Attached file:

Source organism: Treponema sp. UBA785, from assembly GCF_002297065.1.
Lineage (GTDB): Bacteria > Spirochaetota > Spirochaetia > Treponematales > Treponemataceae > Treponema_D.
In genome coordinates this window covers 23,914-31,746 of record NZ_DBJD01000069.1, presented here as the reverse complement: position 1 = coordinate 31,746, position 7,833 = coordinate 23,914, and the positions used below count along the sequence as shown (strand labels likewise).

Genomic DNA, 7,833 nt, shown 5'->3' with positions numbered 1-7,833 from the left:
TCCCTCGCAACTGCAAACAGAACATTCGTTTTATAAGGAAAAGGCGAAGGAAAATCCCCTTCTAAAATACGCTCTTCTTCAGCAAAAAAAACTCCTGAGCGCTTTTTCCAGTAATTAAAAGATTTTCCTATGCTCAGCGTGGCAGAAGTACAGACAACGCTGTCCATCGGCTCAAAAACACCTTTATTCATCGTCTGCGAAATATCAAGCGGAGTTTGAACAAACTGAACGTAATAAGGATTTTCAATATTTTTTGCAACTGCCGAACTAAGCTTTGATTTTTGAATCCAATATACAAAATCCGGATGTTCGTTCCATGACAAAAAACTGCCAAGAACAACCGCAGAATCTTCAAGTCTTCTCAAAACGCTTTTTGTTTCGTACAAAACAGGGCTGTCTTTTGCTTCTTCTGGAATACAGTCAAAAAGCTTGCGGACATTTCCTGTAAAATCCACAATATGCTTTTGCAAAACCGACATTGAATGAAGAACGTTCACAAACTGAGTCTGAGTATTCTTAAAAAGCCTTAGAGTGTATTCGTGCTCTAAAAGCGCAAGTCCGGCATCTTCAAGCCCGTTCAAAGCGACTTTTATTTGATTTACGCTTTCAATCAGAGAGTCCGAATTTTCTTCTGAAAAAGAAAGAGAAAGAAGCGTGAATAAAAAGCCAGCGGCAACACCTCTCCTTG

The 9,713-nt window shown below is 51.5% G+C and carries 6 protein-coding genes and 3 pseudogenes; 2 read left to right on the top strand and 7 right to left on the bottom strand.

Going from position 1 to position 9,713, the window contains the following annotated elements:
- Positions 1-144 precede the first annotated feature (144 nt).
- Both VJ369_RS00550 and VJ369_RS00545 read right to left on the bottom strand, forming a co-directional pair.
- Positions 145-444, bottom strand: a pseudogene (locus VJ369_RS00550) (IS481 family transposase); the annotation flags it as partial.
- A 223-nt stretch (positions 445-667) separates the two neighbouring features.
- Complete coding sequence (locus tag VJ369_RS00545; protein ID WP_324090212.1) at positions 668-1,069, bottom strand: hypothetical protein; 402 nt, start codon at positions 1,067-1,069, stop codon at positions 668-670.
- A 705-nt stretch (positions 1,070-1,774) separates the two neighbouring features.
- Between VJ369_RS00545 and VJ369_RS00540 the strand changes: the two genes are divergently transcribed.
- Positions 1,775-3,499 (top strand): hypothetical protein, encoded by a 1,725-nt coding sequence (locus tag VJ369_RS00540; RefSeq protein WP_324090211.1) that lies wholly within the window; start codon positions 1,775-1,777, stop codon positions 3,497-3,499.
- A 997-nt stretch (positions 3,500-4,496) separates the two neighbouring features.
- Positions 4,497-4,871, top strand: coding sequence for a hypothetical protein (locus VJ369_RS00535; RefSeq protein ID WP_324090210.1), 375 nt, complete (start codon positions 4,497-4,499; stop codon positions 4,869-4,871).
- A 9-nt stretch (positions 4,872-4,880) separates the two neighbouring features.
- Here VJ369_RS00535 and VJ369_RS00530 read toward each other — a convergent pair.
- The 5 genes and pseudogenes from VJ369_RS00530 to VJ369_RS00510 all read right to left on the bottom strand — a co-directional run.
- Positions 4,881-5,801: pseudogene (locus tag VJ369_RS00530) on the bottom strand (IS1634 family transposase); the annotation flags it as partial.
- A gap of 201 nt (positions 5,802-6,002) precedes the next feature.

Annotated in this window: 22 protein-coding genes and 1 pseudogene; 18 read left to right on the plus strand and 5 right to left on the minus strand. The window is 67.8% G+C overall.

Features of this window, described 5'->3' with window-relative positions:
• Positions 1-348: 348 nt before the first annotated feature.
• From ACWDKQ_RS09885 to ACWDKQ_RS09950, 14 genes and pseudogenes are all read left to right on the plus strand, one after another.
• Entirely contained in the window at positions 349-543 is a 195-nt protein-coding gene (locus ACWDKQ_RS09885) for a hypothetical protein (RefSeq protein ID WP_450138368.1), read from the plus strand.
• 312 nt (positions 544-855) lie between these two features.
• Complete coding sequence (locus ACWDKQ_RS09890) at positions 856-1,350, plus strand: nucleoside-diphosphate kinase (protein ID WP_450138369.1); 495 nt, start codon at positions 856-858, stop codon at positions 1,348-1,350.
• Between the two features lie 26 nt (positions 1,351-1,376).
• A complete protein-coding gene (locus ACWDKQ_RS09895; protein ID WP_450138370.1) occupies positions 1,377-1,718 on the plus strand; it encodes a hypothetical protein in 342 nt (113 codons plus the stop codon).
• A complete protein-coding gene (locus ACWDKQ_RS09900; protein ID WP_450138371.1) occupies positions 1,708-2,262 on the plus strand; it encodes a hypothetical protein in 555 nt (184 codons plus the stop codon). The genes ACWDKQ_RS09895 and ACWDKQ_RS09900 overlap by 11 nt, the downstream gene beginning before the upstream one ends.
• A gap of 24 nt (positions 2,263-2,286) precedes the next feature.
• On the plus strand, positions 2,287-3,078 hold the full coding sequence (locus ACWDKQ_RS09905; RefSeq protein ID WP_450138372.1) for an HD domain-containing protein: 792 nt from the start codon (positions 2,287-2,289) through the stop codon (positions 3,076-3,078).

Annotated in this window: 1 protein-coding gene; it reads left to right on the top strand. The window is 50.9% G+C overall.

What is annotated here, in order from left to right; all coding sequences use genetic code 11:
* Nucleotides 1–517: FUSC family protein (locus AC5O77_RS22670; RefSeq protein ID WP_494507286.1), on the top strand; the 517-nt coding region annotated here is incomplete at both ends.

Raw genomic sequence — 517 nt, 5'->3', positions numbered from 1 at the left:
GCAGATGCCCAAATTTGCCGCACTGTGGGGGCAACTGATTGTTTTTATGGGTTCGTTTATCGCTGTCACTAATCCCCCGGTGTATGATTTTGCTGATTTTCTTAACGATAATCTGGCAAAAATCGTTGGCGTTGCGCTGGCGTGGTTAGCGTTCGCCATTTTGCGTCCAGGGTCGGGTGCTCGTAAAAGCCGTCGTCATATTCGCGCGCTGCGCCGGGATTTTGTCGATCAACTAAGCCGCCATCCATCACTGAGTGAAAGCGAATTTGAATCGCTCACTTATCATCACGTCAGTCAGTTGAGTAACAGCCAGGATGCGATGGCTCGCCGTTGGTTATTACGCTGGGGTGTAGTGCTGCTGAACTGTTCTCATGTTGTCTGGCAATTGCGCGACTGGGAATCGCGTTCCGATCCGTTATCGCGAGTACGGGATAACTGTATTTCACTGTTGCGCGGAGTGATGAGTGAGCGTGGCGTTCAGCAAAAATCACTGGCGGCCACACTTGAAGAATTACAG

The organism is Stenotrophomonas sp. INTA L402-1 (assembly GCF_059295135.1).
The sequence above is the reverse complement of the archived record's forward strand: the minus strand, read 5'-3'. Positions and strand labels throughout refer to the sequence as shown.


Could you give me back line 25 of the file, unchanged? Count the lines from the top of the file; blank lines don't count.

• Positions 1-348: 348 nt before the first annotated feature.